Loggerhead Sea Turtle Fact Sheet
Loggerhead Sea Turtle
New York Status: Threatened
Federal Status: Threatened
The loggerhead sea turtle is perhaps the most common of the sea turtles and the only one that still regularly nests on the U. S. Atlantic Coast, on beaches from New Jersey to Texas. This reddish-brown turtle averages 3 feet (.9 m) in length and weighs 300 pounds (136 kg). Both the loggerhead sea turtle and the Atlantic ridley sea turtle have five or more large lateral plates on each side between the vertebral and marginal plates. The loggerhead sea turtle has two pairs of prefrontal plates on the conspicuously large, block-like head. The loggerhead sea turtle's powerful jaws are well suited to eating hard-shelled prey. It feeds on crabs and other crustaceans, mollusks, jellyfish and sometimes fish and eelgrass.
Most nesting occurs north of the Gulf of Mexico and Caribbean Sea in temperate waters, although some individuals nest in the western Caribbean. Loggerhead sea turtles also nest along the southeastern U. S. coast, with 90 percent of nests occurring in Florida. Females come out of the water to lay their eggs on beaches at night. An individual may nest up to 7 times in a single season, laying 100-125 eggs every 14+ days. The eggs hatch in 55-65 days; the hatchlings emerge at night to spend their first year among mats of sargassum weed and other flotsam. Sexual maturity is reached in 10-15 years, and the estimated maximum lifespan is 30 years.
Distribution and Habitat
Loggerhead sea turtles are found globally, preferring temperate and subtropical waters. In the western Atlantic, they range from the Canadian Maritime Provinces south to Argentina. Within its range, this species inhabits warm waters on continental shelves and areas among islands. Estuaries, coastal streams and salt marshes are preferred habitats.
Loggerhead sea turtles and eggs are hunted extensively in many parts of the world. In the U. S., however, the main threat is from raccoons and wild boar which eat the eggs. On some nesting beaches, raccoons may destroy more than 95 percent of the nests. Encroaching human populations are also a threat. In Florida, almost the entire coastline is developed, under development, or subject to development. The introduction of exotic vegetation by humans may form dense root mats along shores, inhibiting egg-laying and trapping hatchlings. Beds of sargassum weed, where the early part of the life cycle is spent, accumulate pollutants such as oils, styrofoam and other plastics.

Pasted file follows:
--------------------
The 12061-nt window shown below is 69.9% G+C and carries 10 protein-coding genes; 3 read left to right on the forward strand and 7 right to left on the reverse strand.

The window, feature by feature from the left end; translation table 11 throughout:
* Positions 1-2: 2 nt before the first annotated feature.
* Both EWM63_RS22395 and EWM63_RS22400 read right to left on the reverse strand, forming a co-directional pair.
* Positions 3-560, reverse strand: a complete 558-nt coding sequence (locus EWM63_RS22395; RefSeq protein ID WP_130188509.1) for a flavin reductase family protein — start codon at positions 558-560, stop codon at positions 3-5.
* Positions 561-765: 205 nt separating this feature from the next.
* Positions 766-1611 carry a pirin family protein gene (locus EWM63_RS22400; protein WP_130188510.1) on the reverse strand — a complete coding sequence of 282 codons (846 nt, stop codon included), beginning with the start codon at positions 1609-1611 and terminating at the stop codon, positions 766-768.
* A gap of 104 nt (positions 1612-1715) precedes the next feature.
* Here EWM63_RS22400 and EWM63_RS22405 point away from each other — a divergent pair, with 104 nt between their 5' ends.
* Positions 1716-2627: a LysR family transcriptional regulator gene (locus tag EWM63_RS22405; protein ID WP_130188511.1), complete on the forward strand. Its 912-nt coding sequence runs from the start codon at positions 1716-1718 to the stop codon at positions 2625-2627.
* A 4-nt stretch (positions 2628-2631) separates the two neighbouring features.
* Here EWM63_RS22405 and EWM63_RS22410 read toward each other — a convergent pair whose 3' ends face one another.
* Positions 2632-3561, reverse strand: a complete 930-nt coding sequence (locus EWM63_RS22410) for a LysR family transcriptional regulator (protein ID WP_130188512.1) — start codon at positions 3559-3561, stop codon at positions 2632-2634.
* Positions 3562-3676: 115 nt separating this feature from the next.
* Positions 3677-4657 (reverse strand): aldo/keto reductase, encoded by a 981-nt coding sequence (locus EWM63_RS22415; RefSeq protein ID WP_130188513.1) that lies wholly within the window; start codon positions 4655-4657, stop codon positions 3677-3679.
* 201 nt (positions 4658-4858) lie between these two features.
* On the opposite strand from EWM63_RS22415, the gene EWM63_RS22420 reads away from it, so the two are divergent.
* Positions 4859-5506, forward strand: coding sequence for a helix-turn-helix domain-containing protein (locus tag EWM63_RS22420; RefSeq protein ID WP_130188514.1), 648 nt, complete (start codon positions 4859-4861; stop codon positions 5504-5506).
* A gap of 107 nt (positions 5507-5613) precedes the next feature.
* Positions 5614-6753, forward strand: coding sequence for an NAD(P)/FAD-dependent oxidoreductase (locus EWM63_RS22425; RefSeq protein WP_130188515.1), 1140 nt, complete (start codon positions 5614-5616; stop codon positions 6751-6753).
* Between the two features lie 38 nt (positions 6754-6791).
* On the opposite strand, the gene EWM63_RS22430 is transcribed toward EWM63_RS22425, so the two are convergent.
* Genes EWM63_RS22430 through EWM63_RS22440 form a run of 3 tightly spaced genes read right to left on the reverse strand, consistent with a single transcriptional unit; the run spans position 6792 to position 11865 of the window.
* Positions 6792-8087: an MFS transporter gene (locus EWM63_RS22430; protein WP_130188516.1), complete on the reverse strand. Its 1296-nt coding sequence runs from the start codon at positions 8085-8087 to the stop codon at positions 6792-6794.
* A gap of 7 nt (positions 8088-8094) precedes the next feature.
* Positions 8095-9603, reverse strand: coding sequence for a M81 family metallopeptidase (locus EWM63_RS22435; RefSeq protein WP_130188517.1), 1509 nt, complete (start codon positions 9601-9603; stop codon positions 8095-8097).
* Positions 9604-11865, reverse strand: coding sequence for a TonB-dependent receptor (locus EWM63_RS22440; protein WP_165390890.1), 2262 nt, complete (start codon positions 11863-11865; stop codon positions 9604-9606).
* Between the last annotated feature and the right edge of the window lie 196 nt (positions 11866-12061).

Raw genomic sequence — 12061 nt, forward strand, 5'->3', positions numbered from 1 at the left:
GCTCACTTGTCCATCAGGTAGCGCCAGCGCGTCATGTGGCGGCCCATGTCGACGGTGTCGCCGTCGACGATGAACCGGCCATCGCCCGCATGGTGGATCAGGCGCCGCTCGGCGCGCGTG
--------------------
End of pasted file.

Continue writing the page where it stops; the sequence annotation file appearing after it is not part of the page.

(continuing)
Management and Research Needs
Since 1978, the Endangered Species Act has prohibited commercial exploitation of loggerhead sea turtles in the U. S. Exploitation still occurs in other places around the world.
In order to aid turtles that may become stranded during migrations in the summer months, a Stranding Network was established in 1980 through the cooperation of the New York Department of Environmental Conservation, National Marine Fisheries Service and the Riverhead Foundation. Through this system, Riverhead is notified of strandings through a telephone number (631-369-9829). Marine biologists there handle stranded and dead specimens to collect biological information.
In response to sea turtle mortality in trawl nets, the U. S. Fish and Wildlife Service has issued regulations requiring shrimp trawlers of the southeastern and Gulf coasts to have a turtle excluder device (TED) on their nets. This device allows turtles and other large marine life to escape should they enter a net.
Bjorndal, K. A., Ed. 1981. Biology and Conservation of Sea Turtles. Smithsonian Institution Press, Washington, DC
Carr, A. 1953. Handbook of Turtles. Cornell University Press, Ithaca and London.
Conant, R. and J. T. Collins. 1998. A Field Guide to Reptiles and Amphibians of Eastern and Central North America. Third Edition Expanded. Houghton Mifflin Co., Boston.
Hopkins, S. R. and J. Richardson. 1984. Recovery Plan for Marine Turtles. National Marine Fisheries Service.
Sternberg, J. 1981. Sea Turtles. Center for Environmental Education, Washington, DC
Drawing by Carol Decker